Remember, we wanted to preserve files that didn’t have the word copy in the name if possible. To do this, we’re creating what Tidy Up calls a Smart Basket to identify all the files with the word “copy” in their name. Then we’ll use Tidy Up’s label feature to mark these files with the blue label.
Take a look at the next screenshot. Notice the container selected is called “has copy in name”. That’s our smart basket. We’ve selected all the items in the basket and applied a blue label to them.
A blue label has been applied to every duplicate file with the word “copy” in it.
We could have just deleted all those files there, but instead we’ll go back to the container called All Items Found and verify that our labels were applied as we expected. In that container we’ll also sort by label, so all the blue label items are listed first and are easy to select.
The search results have been sorted by label, resulting in all the files with “copy” in the name listed first. Notice that cdg doesn’t have a file without the word “copy” in it.
One of the great things about about Tidy Up is that it tries to prevent you from accidently deleting the last copy of a file. In other words, when you’ve performed a search and selected files to delete you may have selected all copies of a particular file, as is the case in the previous screenshot with regard to cdg. When we use the delete tool within Tidy Up we’ll get notified that one file was not deleted because it was the last copy. See below.
Tidy Up warns when you’re about to delete the last copy of any of your search results. That’s good.
If we look at our search results now there are only two files left. Remember, we told it to only delete selected files, and we only selected files with “copy” in the name. So our mia duplicates still exist. We could continue on and delete any remaining duplicates from here. Let’s take a look at the Finder to see what we’re left with after running our delete job. Notice below there’s one file left with the word “copy” in it, but that’s because we only had files for cdg with the word copy in them. Notice as well that we have two copies of mia. That’s because we didn’t bring the full power of Tidy Up to bear yet. More on that after the screenshot.
Our situation has improved. There is still one duplicate to be dealt with. And one file is left with the word “copy” in it. But both of those things were to be expected.
There’s one other feature of Tidy Up I should mention. Even if you only search one folder there’s a very powerful feature. Tidy Up has the ability to show all but one file for each set of duplicates it finds. In the two screenshots below there’s a file in the search results that has nine copies. When we select All Items Found we see all nine. But when we select All But One Item of Each Duplicate Group we only see eight. The ninth is being hidden from view so we can safely delete the eight and still have a copy left.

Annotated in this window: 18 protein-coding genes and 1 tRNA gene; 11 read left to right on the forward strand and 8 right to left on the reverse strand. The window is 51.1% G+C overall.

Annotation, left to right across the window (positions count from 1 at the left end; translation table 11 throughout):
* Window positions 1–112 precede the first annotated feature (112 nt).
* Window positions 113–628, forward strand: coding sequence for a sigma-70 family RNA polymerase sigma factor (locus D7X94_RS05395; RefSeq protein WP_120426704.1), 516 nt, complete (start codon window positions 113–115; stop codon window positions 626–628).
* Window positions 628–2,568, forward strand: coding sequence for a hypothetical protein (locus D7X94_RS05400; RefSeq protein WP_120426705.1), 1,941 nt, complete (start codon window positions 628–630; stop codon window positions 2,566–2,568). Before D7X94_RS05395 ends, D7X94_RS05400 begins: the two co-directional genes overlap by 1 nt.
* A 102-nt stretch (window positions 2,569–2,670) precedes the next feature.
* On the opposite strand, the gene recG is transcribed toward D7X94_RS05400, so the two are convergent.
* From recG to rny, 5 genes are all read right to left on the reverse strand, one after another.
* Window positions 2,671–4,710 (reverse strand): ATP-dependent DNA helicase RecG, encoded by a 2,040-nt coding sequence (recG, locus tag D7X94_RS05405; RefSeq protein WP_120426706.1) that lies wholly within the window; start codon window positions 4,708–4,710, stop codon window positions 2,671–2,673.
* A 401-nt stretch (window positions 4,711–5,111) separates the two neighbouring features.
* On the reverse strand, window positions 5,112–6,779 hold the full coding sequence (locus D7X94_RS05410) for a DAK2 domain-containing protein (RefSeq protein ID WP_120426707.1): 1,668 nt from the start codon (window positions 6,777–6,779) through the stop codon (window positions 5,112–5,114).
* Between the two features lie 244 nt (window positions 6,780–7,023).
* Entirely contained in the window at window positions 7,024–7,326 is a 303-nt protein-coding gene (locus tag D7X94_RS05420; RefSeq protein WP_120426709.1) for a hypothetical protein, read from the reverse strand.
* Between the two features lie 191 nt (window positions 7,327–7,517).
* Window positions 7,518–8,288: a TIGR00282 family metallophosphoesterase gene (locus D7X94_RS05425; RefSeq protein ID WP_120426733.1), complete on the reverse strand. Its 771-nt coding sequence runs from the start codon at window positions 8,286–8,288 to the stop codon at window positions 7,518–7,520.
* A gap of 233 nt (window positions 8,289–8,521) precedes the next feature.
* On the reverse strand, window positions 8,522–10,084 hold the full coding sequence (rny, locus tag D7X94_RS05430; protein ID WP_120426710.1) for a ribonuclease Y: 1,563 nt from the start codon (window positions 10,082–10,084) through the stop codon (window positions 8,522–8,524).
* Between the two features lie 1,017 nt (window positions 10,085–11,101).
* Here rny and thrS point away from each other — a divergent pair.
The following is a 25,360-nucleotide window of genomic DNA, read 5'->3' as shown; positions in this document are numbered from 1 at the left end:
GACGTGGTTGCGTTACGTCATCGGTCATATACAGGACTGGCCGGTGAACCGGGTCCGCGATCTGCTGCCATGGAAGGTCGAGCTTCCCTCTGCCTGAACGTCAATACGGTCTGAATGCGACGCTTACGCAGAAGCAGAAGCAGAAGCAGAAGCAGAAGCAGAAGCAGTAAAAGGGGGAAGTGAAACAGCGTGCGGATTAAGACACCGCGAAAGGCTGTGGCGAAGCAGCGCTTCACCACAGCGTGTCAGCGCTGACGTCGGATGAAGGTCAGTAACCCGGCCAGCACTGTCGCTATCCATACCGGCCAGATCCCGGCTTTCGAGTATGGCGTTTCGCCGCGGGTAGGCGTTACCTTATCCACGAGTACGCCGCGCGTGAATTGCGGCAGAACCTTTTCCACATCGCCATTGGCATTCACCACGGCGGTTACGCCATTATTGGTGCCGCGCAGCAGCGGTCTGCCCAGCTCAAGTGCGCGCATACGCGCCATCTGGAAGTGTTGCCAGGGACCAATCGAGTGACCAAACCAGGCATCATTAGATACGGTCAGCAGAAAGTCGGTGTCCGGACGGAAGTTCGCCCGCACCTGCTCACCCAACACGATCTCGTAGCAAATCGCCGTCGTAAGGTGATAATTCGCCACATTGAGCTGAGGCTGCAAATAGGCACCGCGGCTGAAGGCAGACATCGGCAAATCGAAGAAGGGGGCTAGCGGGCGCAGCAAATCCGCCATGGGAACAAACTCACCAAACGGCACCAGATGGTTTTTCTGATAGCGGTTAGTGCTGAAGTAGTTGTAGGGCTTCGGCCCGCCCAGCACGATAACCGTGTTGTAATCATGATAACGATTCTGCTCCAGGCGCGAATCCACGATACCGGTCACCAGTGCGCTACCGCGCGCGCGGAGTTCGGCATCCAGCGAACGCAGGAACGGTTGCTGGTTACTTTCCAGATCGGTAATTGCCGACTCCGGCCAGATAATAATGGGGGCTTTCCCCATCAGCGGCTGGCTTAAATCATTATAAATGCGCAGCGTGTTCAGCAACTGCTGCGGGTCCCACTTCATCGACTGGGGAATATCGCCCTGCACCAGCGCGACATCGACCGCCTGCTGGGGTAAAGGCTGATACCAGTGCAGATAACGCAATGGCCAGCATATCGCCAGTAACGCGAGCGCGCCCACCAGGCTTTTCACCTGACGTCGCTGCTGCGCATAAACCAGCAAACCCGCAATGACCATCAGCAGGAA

All duplicates displayed
Only eight files are displayed. The last copy of the duplicate set is automatically not shown so we don’t delete it.
There’s a lot more to Tidy Up. It has special features for iTunes and iPhoto. It has all kinds of options for dealing with very granular file details and customizing your search extensively. There’s no shortage of tools for this task, but Tidy Up makes it very straightforward. The interface is clean and makes it easy to see where your duplicates reside.
Here’s another Murphy Mac post about Tidy Up, including a screencast.
Tidy Up is available for $30 There’s also a thorough user manual (pdf).
For a long time I’ve used scripts that were kicked off by incoming mail on my Mac. As long as the mail was from me and the subject matched a keyword the script would run. There are plenty of tools enabling remote control of your Mac. But for some things I still find it easier to kick off a script than to manually take control of the Mac. SSH takes longer, and so do remote desktop apps.
There were some problems with the Mail.app scripts. Sometimes Mail wasn’t running. Sometimes they didn’t kick off for some unknown reason. When things don’t work every time you tend to stop relying on them.
I’ve got a new way to kick off scripts by sending a text message to If This Than That. IFTTT receives my message and writes a text file to my Dropbox account named after the message content. My Mac sees the file and a Folder Action script runs, performing whatever task I requested.
There are a couple I use frequently:
- Mute my Mac
- Launch iTunes
- Reboot my Mac
- Kill and restart EyeTV
- Turn on Require Password in System Preferences
I’ve assigned a one letter code to each of those things. When I send the letter in a text to IFTTT I’m done. My Mac goes silent or iTunes launches for my Apple TV or whatever it is I need happens. Less steps than SSH or some kind of remote desktop.
My mind is starting to go so it’s hard to remember which letter does what. Every once in a while I text #m to IFTTT and they text me back a canned text message I prepared with the key to my commands. Their reply to #m looks something like this: